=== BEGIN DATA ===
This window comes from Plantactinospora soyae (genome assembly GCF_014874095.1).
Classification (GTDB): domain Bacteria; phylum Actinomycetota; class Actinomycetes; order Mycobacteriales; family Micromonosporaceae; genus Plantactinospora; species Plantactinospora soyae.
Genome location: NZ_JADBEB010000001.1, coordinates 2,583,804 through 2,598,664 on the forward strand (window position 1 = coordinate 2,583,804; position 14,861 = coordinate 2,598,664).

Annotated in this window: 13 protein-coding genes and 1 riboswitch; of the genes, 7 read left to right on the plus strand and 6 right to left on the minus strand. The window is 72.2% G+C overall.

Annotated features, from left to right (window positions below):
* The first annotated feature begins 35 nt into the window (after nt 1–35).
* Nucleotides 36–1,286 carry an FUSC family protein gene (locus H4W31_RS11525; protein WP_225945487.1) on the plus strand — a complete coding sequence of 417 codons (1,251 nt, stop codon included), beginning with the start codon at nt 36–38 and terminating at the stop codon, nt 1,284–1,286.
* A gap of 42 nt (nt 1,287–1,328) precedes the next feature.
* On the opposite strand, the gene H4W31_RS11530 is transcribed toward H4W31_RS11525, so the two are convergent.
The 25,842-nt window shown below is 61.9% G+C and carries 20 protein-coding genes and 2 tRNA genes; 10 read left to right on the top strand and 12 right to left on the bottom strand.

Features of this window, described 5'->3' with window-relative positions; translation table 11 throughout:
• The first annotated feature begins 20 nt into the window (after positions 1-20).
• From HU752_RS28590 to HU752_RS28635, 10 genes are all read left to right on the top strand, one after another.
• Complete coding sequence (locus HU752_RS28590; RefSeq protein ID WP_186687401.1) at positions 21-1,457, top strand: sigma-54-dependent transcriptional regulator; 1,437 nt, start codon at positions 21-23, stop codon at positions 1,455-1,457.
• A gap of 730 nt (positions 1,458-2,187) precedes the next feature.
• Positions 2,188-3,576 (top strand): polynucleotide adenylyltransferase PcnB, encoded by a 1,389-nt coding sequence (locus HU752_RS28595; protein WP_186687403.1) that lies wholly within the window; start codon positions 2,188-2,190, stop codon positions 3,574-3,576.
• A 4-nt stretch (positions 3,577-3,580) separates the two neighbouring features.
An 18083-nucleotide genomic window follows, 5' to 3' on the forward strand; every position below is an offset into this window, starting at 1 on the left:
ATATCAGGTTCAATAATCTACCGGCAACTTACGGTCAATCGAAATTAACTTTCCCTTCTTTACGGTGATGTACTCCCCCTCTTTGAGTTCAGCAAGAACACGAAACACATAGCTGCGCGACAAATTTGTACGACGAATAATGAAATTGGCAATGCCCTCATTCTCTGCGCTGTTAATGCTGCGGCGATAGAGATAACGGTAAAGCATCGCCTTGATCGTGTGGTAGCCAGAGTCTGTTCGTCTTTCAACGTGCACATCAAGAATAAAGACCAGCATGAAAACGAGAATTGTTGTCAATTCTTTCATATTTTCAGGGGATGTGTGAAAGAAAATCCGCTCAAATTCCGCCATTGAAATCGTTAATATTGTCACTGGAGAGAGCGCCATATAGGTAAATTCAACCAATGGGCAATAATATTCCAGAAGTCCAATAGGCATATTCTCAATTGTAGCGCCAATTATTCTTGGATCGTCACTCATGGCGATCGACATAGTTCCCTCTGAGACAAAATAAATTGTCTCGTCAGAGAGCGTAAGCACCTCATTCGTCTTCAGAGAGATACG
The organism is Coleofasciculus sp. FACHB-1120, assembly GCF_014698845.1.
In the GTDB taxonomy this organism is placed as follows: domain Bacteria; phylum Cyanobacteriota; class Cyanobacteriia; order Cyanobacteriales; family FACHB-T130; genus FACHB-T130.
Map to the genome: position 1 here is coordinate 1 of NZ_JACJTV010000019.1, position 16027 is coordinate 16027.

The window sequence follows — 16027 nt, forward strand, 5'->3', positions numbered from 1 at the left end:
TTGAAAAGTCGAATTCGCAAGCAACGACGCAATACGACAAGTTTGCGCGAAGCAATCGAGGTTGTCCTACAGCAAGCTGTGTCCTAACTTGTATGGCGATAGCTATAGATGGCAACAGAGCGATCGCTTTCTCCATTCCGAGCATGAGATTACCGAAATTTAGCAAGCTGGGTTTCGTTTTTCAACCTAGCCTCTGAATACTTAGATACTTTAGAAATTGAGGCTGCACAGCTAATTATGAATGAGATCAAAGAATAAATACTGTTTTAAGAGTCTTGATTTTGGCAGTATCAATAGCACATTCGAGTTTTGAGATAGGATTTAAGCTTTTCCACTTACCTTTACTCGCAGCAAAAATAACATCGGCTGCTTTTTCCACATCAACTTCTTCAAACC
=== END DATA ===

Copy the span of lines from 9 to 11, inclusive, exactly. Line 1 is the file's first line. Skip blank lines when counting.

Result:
* On the opposite strand, the gene H4W31_RS11530 is transcribed toward H4W31_RS11525, so the two are convergent.
The 25,842-nt window shown below is 61.9% G+C and carries 20 protein-coding genes and 2 tRNA genes; 10 read left to right on the top strand and 12 right to left on the bottom strand.

Features of this window, described 5'->3' with window-relative positions; translation table 11 throughout: